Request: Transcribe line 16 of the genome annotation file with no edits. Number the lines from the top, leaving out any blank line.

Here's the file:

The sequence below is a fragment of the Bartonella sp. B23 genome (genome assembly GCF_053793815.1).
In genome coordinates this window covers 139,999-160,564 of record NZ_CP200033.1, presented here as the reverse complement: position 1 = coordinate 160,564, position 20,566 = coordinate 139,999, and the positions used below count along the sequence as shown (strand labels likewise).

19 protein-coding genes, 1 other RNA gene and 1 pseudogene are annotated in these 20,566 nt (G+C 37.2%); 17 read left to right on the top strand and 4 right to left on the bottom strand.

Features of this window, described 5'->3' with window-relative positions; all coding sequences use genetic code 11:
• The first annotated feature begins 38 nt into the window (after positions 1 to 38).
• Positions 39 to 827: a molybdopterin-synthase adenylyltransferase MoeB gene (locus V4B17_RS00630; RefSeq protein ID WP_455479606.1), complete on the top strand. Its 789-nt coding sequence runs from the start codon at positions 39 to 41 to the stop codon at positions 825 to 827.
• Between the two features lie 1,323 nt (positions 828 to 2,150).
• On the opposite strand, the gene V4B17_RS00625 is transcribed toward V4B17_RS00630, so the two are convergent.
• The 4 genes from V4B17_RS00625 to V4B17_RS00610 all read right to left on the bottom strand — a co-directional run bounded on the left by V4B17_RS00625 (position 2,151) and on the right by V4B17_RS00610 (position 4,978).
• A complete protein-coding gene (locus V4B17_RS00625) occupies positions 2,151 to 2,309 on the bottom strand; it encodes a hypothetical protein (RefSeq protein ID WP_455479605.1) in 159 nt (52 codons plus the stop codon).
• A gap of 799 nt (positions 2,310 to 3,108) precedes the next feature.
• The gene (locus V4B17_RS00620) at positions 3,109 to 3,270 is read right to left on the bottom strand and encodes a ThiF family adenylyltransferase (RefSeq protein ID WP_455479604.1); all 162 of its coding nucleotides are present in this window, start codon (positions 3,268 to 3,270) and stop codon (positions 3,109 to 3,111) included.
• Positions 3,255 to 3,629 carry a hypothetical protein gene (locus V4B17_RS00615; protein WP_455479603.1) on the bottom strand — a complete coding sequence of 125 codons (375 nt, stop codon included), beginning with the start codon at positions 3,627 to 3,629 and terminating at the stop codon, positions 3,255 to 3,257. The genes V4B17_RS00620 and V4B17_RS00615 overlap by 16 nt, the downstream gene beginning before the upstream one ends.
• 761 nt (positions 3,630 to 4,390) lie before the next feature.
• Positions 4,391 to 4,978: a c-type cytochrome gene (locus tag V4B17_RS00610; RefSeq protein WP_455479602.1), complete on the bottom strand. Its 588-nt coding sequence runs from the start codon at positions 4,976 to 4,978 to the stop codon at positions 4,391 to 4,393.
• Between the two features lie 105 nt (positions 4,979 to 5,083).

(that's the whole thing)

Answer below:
• Between the two features lie 105 nt (positions 4,979 to 5,083).